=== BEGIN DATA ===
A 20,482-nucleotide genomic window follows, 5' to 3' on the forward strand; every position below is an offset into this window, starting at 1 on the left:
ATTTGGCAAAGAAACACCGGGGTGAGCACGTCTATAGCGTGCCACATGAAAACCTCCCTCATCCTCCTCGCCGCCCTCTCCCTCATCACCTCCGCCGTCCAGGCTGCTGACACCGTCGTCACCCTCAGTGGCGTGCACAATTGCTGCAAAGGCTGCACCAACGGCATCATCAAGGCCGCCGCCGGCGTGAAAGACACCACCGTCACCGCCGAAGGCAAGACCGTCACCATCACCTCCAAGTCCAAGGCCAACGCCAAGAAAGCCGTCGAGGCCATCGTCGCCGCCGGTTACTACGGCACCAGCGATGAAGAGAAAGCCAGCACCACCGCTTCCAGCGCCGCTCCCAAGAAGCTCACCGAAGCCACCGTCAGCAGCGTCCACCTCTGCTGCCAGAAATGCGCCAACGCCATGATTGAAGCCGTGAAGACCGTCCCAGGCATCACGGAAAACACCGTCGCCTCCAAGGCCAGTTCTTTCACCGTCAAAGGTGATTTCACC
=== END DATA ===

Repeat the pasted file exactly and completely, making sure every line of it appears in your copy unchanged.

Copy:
A 20,482-nucleotide genomic window follows, 5' to 3' on the forward strand; every position below is an offset into this window, starting at 1 on the left:
ATTTGGCAAAGAAACACCGGGGTGAGCACGTCTATAGCGTGCCACATGAAAACCTCCCTCATCCTCCTCGCCGCCCTCTCCCTCATCACCTCCGCCGTCCAGGCTGCTGACACCGTCGTCACCCTCAGTGGCGTGCACAATTGCTGCAAAGGCTGCACCAACGGCATCATCAAGGCCGCCGCCGGCGTGAAAGACACCACCGTCACCGCCGAAGGCAAGACCGTCACCATCACCTCCAAGTCCAAGGCCAACGCCAAGAAAGCCGTCGAGGCCATCGTCGCCGCCGGTTACTACGGCACCAGCGATGAAGAGAAAGCCAGCACCACCGCTTCCAGCGCCGCTCCCAAGAAGCTCACCGAAGCCACCGTCAGCAGCGTCCACCTCTGCTGCCAGAAATGCGCCAACGCCATGATTGAAGCCGTGAAGACCGTCCCAGGCATCACGGAAAACACCGTCGCCTCCAAGGCCAGTTCTTTCACCGTCAAAGGTGATTTCACC